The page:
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Computer vision

03.09.2003


Widespread crime and the rise of global terrorism have meant that security systems need to incorporate sophisticated and rapid computer recognition of human faces, as delegates will hear next week at the British Machine Vision Conference being held at the University of East Anglia (UEA).



Another side of the same coin is in making human faces that appear on computers as convincing as possible, and in particular making speech appear realistic, as a team of UEA researchers will tell the conference.

“The UEA team have been working on the movement of the lips and the inner contours of the mouth, both of which have a significant impact on how well understood computer generated speech is,” said conference organiser, Dr Richard Harvey of UEA’s School of Computing Sciences.


The conference will also hear from one of the world’s leading experts on computer recognition, David Forsyth of the University of California will give a keynote talk on how image databases can be made more user-friendly and natural in the way they ‘search’ and retrieve pictures and video clips.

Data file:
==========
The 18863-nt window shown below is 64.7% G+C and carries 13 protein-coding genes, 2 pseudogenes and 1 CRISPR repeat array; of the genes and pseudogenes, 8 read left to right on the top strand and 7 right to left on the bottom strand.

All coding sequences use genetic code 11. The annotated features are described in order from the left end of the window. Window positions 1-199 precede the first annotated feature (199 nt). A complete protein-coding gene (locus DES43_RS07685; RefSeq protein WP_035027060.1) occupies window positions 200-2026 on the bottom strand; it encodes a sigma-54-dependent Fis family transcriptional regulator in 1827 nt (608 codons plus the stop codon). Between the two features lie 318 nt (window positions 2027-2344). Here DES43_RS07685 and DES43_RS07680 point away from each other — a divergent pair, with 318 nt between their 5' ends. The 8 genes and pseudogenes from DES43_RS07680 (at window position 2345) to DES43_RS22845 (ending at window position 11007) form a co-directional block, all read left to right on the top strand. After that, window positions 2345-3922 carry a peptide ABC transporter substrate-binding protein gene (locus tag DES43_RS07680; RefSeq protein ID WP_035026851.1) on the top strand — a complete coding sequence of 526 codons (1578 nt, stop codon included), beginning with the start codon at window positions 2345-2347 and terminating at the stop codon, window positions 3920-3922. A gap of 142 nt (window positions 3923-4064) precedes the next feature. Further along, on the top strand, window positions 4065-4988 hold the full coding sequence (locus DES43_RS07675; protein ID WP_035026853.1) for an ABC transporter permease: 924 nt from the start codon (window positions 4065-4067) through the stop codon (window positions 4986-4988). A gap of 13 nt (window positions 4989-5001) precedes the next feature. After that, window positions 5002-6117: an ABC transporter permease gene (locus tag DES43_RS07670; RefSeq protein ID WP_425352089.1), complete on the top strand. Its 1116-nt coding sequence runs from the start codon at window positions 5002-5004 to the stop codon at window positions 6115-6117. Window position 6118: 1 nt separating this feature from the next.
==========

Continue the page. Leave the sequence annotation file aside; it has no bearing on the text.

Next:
For the first time running alongside the scientific presentations will be an art exhibition, featuring compu-art – from computer generated cartoons to Monet-like works of art produced from digital photographs.

Other highlights during the conference include applications of computer vision to medical situations, such as ultrasound and a visual tool to improve your golf swing.

The conference takes place at UEA between 8-11 September 2003.

Mary Pallister | alfa
Further information:
http://www.cmp.uea.ac.uk/bmvc2003/

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